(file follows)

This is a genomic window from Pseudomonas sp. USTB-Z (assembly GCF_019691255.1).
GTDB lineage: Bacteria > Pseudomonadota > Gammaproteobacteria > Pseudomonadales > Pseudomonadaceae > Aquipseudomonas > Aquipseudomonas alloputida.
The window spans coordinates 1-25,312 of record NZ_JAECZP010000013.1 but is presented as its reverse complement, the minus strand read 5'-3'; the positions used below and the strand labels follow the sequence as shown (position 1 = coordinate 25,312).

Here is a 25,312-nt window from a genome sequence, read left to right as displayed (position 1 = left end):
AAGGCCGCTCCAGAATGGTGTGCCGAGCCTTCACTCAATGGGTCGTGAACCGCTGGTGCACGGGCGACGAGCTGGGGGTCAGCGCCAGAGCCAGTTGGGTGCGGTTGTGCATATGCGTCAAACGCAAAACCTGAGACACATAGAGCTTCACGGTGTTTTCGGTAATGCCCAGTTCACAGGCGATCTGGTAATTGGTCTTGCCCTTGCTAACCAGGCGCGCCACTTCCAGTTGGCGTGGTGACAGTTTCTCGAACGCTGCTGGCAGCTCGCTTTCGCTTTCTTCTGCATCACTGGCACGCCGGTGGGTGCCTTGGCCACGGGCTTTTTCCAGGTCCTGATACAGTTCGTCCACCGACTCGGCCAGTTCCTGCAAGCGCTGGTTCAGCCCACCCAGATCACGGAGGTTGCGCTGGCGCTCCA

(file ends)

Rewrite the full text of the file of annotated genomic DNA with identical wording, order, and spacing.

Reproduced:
This is a genomic window from Pseudomonas sp. USTB-Z (assembly GCF_019691255.1).
GTDB lineage: Bacteria > Pseudomonadota > Gammaproteobacteria > Pseudomonadales > Pseudomonadaceae > Aquipseudomonas > Aquipseudomonas alloputida.
The window spans coordinates 1-25,312 of record NZ_JAECZP010000013.1 but is presented as its reverse complement, the minus strand read 5'-3'; the positions used below and the strand labels follow the sequence as shown (position 1 = coordinate 25,312).

Here is a 25,312-nt window from a genome sequence, read left to right as displayed (position 1 = left end):
AAGGCCGCTCCAGAATGGTGTGCCGAGCCTTCACTCAATGGGTCGTGAACCGCTGGTGCACGGGCGACGAGCTGGGGGTCAGCGCCAGAGCCAGTTGGGTGCGGTTGTGCATATGCGTCAAACGCAAAACCTGAGACACATAGAGCTTCACGGTGTTTTCGGTAATGCCCAGTTCACAGGCGATCTGGTAATTGGTCTTGCCCTTGCTAACCAGGCGCGCCACTTCCAGTTGGCGTGGTGACAGTTTCTCGAACGCTGCTGGCAGCTCGCTTTCGCTTTCTTCTGCATCACTGGCACGCCGGTGGGTGCCTTGGCCACGGGCTTTTTCCAGGTCCTGATACAGTTCGTCCACCGACTCGGCCAGTTCCTGCAAGCGCTGGTTCAGCCCACCCAGATCACGGAGGTTGCGCTGGCGCTCCA